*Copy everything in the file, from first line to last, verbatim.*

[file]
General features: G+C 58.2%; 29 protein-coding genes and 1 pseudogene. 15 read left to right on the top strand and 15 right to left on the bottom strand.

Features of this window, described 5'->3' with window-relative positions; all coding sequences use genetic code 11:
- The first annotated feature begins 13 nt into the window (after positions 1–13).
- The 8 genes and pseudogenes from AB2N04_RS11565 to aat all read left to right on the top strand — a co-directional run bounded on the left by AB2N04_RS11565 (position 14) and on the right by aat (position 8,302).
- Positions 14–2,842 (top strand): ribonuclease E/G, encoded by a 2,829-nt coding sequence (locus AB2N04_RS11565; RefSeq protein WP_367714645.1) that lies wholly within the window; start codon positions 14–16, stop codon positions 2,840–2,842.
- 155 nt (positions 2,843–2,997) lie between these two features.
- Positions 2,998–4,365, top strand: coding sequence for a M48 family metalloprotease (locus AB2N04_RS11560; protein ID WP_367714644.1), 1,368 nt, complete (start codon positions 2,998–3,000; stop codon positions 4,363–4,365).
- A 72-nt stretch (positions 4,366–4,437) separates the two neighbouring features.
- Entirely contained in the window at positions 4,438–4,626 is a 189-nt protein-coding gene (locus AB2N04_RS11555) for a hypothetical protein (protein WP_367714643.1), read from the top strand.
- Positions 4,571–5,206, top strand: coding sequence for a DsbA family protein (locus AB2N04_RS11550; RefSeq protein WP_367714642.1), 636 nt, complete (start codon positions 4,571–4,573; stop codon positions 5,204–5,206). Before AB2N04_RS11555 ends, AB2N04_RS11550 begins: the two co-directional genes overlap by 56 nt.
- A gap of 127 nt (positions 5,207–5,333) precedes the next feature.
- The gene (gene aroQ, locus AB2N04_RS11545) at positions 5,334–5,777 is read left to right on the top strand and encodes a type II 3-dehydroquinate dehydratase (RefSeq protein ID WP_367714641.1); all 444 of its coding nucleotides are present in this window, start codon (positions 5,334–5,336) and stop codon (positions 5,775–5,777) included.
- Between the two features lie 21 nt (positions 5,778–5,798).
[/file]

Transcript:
General features: G+C 58.2%; 29 protein-coding genes and 1 pseudogene. 15 read left to right on the top strand and 15 right to left on the bottom strand.

Features of this window, described 5'->3' with window-relative positions; all coding sequences use genetic code 11:
- The first annotated feature begins 13 nt into the window (after positions 1–13).
- The 8 genes and pseudogenes from AB2N04_RS11565 to aat all read left to right on the top strand — a co-directional run bounded on the left by AB2N04_RS11565 (position 14) and on the right by aat (position 8,302).
- Positions 14–2,842 (top strand): ribonuclease E/G, encoded by a 2,829-nt coding sequence (locus AB2N04_RS11565; RefSeq protein WP_367714645.1) that lies wholly within the window; start codon positions 14–16, stop codon positions 2,840–2,842.
- 155 nt (positions 2,843–2,997) lie between these two features.
- Positions 2,998–4,365, top strand: coding sequence for a M48 family metalloprotease (locus AB2N04_RS11560; protein ID WP_367714644.1), 1,368 nt, complete (start codon positions 2,998–3,000; stop codon positions 4,363–4,365).
- A 72-nt stretch (positions 4,366–4,437) separates the two neighbouring features.
- Entirely contained in the window at positions 4,438–4,626 is a 189-nt protein-coding gene (locus AB2N04_RS11555) for a hypothetical protein (protein WP_367714643.1), read from the top strand.
- Positions 4,571–5,206, top strand: coding sequence for a DsbA family protein (locus AB2N04_RS11550; RefSeq protein WP_367714642.1), 636 nt, complete (start codon positions 4,571–4,573; stop codon positions 5,204–5,206). Before AB2N04_RS11555 ends, AB2N04_RS11550 begins: the two co-directional genes overlap by 56 nt.
- A gap of 127 nt (positions 5,207–5,333) precedes the next feature.
- The gene (gene aroQ, locus AB2N04_RS11545) at positions 5,334–5,777 is read left to right on the top strand and encodes a type II 3-dehydroquinate dehydratase (RefSeq protein ID WP_367714641.1); all 444 of its coding nucleotides are present in this window, start codon (positions 5,334–5,336) and stop codon (positions 5,775–5,777) included.
- Between the two features lie 21 nt (positions 5,778–5,798).